Thomas Girardi and his firm, Girardi Keese, are facing a California lawsuit asking for an accounting of what was done with about $120 million in settlement funds from a pair of deals in an oil contamination case against Shell Oil and a Dole Food unit.
A Florida appeals court affirmed a lower court’s decision to toss a wrongful death suit against R.J. Reynolds Tobacco Co. on Wednesday, finding that the smoker’s family had waited too long to file suit.
The San Francisco Board of Supervisors on Tuesday unanimously voted to ban the sale in the city of all flavored tobacco products, including menthol cigarettes, which the bill’s sponsors say are disproportionately marketed to minority populations and youth.
It is becoming clear that the disruptive nature of the autonomous vehicle will extend far beyond the automotive industry. Conversations with clients from a variety of industries have provided unique insight into what a future might look like without humans behind the wheel, say Mike Nelson and Trevor Satnick of Eversheds Sutherland.
A California state appeals court's recent decision in Orange County Water District v. Alcoa Global Fasteners is one of very few opinions in California that applies to water district claims for response costs in groundwater contamination cases. It will be influential in future cases brought by water districts in the state, says Kimberly Bick of Bick Law LLP.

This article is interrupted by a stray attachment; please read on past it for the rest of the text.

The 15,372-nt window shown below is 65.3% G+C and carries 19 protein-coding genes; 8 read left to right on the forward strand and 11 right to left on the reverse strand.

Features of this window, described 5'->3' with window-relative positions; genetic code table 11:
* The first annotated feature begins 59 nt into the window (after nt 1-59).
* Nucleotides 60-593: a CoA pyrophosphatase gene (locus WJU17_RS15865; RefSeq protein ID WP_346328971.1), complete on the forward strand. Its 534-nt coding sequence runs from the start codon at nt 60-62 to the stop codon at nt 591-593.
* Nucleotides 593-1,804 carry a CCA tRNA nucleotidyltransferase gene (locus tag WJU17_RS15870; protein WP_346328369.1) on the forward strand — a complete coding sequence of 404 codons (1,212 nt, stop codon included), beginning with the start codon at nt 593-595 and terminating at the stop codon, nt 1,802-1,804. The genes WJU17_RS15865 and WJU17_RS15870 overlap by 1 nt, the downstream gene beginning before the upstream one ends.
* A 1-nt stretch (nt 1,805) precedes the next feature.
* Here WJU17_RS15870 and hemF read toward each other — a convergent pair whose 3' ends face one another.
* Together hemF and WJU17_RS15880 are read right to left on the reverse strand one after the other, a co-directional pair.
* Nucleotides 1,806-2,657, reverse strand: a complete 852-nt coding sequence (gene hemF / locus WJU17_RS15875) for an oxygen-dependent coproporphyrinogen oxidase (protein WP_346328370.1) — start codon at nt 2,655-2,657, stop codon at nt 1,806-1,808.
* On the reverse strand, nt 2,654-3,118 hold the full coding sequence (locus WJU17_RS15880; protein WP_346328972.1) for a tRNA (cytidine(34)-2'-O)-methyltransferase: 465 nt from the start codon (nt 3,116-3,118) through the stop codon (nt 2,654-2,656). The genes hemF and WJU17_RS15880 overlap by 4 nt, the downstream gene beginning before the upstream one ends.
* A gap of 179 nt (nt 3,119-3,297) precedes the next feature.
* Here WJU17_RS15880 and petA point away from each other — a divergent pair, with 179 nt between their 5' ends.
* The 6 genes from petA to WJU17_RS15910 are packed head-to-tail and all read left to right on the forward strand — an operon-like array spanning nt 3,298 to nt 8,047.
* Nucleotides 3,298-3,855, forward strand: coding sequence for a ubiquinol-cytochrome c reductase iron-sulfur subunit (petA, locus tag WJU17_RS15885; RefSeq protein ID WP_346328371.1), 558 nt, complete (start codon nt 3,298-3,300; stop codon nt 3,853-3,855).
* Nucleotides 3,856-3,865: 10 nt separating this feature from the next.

Recent cyberattacks launched from internet-connected devices illustrate that the growth of such products creates an opportunity for malevolent actors. The internet of things is highly vulnerable to attacks that can cause denials of service, ransomware incidents and even physical damage to property and people, says H. Michael O'Brien of Wilson Elser Moskowitz Edelman & Dicker LLP.
In short order, the U.S. Environmental Protection Agency will issue its final inventory reset rule under the Toxic Substances Control Act. As we await publication of the final rule, Lawrence Culleen and Eric Rey of Arnold & Porter Kaye Scholer LLP note the important aspects all manufacturers, importers and processors of chemical substances should be aware of, and related practical tips to facilitate and expedite compliance.